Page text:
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Grace Notes: Gods Grace to give you hope
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I like funerals. I know, that might sound a bit odd. Sure there are some bad parts: the tears, the pain, the loss that caused the funeral. But the good far outweighs the bad. For one, it seems that funerals are times people who don’t listen too often are really listening — listening to what God has to say. So, yes, I like funerals, because what God has to say at the funeral of a believer is pretty amazing.

We had one this week. The woman had lived a long and beautiful life, but her time came. The family chose Psalm 23 as the text of the sermon. So fitting. It’s one of the best known, most loved, most beautiful chapters in the Bible, and one that has been used at every funeral I can remember being at. Why?

Walk through it. It is a psalm that puts words to the status of a heart that is in step with God, a heart at peace with God, a heart that has learned life’s lessons and has found the solution to all of life’s problems. It reminds us that life is not about what we’ve accomplished, but what God has.

"The Lord is my shepherd." Realize what that is saying: I am a sheep, needing help, needing guidance, needing protection and nourishment, but because the Lord is my shepherd, "I shall not be in want. He makes me lie down in green pastures; he leads me beside quiet waters. He restores my soul. He guides me in paths of righteousness for his name sake." He does it all.

So, "even though I walk through the valley of the shadow of death," even though things don’t go the way we want them to and life looks scary and confusing and hard, "even though I walk through the valley of the shadow of death — I will fear no evil, for you, God, are with me. Your rod and your staff they comfort me. You prepare a table before me in the presence of my enemies. You anoint my head with oil. My cup overflows."

Now, a funeral could be a time to talk about all the great accomplishments of the deceased, but honestly, none of them matter to the deceased now. In fact, if that’s what it would be about — not one of us reading this would have accomplished enough to make a funeral good news. Our sin, our weakness, our failure (that death reminds us of so clearly) — they all deserve God’s wrath. But instead, because he is our shepherd, because he lay down his life for the sheep — wrath is not what we get. Instead, like excited puppies nipping at our heels, it says, "Surely goodness and love will follow me all the days of my life."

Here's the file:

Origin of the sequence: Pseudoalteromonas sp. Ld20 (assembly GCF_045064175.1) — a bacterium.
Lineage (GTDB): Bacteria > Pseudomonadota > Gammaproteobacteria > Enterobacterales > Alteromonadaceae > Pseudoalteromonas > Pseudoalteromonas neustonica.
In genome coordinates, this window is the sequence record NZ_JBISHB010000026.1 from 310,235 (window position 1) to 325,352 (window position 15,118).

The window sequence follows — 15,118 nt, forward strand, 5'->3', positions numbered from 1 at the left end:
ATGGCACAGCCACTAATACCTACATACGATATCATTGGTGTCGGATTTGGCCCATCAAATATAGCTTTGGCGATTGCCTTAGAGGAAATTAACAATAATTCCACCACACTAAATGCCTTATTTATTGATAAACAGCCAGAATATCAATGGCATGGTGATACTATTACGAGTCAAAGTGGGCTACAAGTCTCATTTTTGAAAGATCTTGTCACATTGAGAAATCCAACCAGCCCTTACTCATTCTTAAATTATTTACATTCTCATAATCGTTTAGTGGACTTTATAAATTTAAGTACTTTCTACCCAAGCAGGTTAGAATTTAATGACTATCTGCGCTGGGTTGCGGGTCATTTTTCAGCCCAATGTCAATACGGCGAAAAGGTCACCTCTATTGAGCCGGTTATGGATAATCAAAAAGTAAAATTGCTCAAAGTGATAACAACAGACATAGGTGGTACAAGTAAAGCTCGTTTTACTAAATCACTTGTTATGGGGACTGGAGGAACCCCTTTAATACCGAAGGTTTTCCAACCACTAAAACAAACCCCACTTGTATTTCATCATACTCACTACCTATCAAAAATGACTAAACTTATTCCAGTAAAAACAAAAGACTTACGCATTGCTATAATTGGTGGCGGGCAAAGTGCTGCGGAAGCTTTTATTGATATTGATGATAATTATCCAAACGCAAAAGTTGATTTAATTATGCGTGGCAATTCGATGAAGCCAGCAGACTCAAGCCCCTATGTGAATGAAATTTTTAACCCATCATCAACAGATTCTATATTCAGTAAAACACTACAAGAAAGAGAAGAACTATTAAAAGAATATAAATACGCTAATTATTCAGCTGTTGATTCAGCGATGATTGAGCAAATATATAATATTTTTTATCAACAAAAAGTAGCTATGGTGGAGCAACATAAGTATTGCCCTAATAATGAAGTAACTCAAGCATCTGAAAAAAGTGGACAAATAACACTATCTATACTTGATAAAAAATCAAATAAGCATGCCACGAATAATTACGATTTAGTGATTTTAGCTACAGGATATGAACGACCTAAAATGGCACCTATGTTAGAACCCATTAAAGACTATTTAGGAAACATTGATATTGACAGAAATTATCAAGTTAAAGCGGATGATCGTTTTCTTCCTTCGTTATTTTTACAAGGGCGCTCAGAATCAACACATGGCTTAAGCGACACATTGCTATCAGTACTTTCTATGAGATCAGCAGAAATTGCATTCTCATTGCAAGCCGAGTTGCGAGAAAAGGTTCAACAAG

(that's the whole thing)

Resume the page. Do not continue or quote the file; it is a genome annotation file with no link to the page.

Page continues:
Sure, there are days, like a funeral day, maybe, when sadness tries to overwhelm the goodness and love in our lives — but when you remember your shepherd and what he has done to change everything, even death, into a celebration — you’ll see that the goodness and love are following you. And they stay with you.

So the conclusion fits: "I will dwell in the house of the Lord forever." This is more than just being in church. This is being where God is — in the presence of God. Because God’s love does not fail, because his goodness is with us always — our eternity is certain. We get to be with him forever.

So may that be your goal for eternity, and for now — to dwell in the house, in the presence of the Lord, forever: studying him, growing in him, worshipping him — now so that you never stray from the Good Shepherd’s fold, and you see more and more his goodness and mercy following you through life and into eternity.

In Christ, Amen.

Rev. Jonathan Scharf is pastor of Abiding Grace Lutheran Church in Covington. Full sermons and more information can be found at